As Jerry suggested, check the easy things first. Be sure to check the crankshaft pulley and the pin that goes thru' it. I once had that tapered pin slightly protruding on one side to the point where it began to hit the nose of the pan which sounded much like a rod knock. Loosen fan belt and check pulley and pin carefully,.....not hard to do,.......harold
Sure sounds like rods to me.
My guess rods not aligned, and took a thrust, and you can also hear a hollow piston slap sound also.
Crankshaft pulley wiggled a bit (with the belt on) going to pull the belt off tomorrow and see what's up with it.
If its loose then a new crankshaft pulley is in store... thinking about getting the aluminum that has the split for tightening.
Like you said Harold... check the easy things first.
Do I have to remove the radiator to replace the crankshaft pulley?
Crankshaft pulley?? I've had a lesson on them, see thread on "small crankshaft pulley". Be careful in getting the aluminum pulley. I know you don't have to crank your car (starter) but when it is necessary you want to be able to do it. Some of the aluminum pulleys will not fully engage the ratchet and the crank will slip off the pin holding the pulley on. The pulley is not deep enough. It may only be the small pulley on early cars but I would ask around about the large pulley before I went to the trouble of buying and installing. Just my .02.
A section of heater hose works well for helping locate point of noise. One end held to ear and other end searching.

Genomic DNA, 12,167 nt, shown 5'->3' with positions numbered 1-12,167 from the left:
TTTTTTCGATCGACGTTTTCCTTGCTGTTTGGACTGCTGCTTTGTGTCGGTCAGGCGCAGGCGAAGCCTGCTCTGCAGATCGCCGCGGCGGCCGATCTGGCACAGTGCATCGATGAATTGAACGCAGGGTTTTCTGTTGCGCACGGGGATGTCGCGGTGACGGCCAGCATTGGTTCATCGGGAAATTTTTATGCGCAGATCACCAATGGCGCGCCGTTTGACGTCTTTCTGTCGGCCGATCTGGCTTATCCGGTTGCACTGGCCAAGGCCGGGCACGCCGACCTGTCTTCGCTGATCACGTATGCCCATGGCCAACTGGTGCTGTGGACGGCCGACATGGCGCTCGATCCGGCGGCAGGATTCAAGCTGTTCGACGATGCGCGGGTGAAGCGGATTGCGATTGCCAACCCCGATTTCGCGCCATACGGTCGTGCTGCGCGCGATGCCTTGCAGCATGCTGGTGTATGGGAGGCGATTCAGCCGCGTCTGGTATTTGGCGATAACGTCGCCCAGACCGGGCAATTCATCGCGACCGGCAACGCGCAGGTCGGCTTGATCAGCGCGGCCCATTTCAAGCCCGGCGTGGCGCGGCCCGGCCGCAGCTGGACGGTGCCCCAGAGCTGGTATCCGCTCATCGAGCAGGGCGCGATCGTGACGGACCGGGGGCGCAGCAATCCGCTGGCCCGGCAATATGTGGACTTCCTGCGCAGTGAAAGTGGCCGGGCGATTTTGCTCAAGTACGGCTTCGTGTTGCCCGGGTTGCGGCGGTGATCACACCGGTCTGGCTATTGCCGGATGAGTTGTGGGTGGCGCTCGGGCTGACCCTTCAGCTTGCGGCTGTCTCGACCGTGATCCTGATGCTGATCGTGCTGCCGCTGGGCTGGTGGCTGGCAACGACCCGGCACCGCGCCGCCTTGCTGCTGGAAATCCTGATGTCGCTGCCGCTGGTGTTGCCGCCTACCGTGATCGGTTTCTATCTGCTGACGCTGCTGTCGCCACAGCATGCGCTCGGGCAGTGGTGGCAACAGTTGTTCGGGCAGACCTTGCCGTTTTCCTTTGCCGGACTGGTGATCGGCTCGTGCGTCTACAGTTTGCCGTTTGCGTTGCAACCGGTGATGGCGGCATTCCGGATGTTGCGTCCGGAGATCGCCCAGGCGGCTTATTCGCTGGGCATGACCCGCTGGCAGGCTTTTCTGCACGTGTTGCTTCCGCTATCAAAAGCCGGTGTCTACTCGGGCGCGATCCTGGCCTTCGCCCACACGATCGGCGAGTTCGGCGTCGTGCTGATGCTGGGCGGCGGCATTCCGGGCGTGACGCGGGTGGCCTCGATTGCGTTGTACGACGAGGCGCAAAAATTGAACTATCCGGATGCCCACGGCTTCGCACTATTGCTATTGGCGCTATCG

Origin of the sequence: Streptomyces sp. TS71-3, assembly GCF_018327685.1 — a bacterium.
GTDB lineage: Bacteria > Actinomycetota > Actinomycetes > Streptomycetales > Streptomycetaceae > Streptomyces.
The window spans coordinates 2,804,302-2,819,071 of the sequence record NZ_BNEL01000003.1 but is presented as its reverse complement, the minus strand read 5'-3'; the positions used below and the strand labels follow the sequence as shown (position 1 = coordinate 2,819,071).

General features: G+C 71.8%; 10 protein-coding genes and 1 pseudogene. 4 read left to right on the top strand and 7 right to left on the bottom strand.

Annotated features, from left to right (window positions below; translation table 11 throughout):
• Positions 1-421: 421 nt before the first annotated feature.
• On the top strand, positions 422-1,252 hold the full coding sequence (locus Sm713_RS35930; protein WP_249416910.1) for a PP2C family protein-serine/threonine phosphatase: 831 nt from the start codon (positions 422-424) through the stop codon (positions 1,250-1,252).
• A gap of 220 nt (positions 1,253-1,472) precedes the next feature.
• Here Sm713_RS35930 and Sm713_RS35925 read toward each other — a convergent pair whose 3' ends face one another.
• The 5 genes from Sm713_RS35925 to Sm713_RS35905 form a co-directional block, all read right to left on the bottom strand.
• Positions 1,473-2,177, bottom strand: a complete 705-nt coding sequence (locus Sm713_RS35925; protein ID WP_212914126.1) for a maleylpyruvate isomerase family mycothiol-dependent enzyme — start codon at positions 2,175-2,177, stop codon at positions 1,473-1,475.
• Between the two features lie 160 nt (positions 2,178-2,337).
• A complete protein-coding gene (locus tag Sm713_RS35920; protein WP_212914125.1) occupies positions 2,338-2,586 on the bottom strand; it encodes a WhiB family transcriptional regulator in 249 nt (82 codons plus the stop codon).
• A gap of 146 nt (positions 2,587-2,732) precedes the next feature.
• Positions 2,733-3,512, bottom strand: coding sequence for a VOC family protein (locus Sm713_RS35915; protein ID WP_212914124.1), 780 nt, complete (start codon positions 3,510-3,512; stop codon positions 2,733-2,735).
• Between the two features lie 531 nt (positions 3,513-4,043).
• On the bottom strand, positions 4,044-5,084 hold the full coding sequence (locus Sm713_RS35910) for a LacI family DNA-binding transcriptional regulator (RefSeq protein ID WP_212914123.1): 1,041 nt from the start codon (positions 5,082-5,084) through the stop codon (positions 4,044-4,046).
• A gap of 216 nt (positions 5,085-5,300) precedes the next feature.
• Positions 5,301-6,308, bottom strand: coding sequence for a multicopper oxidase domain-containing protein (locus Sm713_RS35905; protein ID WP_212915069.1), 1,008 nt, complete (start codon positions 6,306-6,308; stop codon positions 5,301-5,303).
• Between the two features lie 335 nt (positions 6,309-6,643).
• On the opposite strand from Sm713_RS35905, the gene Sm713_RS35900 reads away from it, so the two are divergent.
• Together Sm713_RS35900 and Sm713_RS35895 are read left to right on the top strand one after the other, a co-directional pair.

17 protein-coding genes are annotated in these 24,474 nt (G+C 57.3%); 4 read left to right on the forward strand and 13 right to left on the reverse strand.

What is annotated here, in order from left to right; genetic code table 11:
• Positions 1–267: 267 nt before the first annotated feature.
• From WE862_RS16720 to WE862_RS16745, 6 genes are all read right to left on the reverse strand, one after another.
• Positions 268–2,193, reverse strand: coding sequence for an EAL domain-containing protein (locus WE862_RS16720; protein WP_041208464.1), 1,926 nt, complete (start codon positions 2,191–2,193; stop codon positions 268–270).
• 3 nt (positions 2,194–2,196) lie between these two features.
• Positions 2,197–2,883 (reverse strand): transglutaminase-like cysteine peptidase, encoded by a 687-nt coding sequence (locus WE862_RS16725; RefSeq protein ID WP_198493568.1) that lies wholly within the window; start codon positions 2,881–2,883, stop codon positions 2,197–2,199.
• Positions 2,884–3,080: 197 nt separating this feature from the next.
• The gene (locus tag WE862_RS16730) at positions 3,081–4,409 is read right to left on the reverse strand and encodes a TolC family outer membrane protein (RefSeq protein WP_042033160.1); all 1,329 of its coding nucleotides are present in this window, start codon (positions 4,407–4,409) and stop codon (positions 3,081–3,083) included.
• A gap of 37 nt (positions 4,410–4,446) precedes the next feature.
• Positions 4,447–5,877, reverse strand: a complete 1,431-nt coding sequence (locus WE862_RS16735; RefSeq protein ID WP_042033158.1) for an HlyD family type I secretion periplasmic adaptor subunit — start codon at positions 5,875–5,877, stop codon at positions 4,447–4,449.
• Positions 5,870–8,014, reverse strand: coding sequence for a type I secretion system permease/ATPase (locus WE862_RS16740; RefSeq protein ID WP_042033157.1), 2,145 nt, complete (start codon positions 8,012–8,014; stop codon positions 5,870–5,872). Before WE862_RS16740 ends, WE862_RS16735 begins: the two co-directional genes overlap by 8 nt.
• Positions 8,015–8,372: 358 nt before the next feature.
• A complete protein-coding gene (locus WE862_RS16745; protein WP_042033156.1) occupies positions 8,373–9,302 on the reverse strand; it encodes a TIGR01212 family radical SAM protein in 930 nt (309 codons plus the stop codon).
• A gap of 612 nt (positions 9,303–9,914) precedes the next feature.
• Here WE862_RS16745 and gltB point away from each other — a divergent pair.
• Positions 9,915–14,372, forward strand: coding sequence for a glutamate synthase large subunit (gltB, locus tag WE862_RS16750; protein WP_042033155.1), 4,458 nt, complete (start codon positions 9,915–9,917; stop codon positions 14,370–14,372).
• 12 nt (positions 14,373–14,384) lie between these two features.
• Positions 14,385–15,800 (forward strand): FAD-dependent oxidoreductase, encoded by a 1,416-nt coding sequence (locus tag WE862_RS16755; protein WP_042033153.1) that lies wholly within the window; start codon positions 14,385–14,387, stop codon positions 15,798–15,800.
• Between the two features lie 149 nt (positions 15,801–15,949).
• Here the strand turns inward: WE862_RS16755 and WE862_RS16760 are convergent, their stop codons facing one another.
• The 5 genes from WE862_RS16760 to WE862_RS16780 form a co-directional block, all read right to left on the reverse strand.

Is there any end play on the crank?
Did someone install bolt-on crankshaft counterweights? These were popular among restorers 30 years ago. 'Dunno if their use still is, though.
I have heard a sound similar to yours in an engine with such add-ons. The rear counterweight worked itself loose and flailed around as the crank revolved. The sound changed depending upon speed and load on the engine. Turned out that the bolts on the counterweight had loosened. There's not much clearance between the weight and the crankcase with these weights installed, so even a little movement can cause metal-to-metal noise. Of course, the longer the condition was left unchecked, the worse the sound became. Removing the bottom inspection tray allowed the bolts to be loctited into position and the noise went away without seemingly damaging anything. No harm, no foul.
If your engine does not have bolt-on counterweights, ignore what I just wrote.
Robert, chasing down a knock from a video may just be an exercise in futility, since everyone hears different things, in different ways from their own experiences. I agree with everyone that says you need to try to isolate the area where in fact the noise is coming from, then that may rule out some of the speculation, and you won't be chasing your tail in diagnosing it. If it was my engine, i would bring it to the point of knocking and then ground out each cylinder, to see if i could audibly hear any difference, therefore tracing it down to one cylinder, or not...just my 2 cents...Good luck.
John, going to start simple... Looks like the crankshaft pulley is loose. Since I need to re-core/replace the radiator I am going to tackle these issues at that time:
1st remove the generator, attach block plate run engine
(Usually its the generator that makes all that noise) If noise is still present:
(don't know which to do first but I think removing the pulley should be done first)
2nd crankshaft pulley, since it is loose I know it needs one. By now the radiator will be getting re-cored so I remove and replace the pulley.
3rd Since I have the pulley out I am going to remove the timing gear cover and inspect. If it needs replacement then we remove and replace timing gear. I should have the radiator back so I put it all back together again and run engine, if I did things right things will be a lot quieter.
Next the Knocking.
If the above didn't solve knocking issues then its time to go farther in.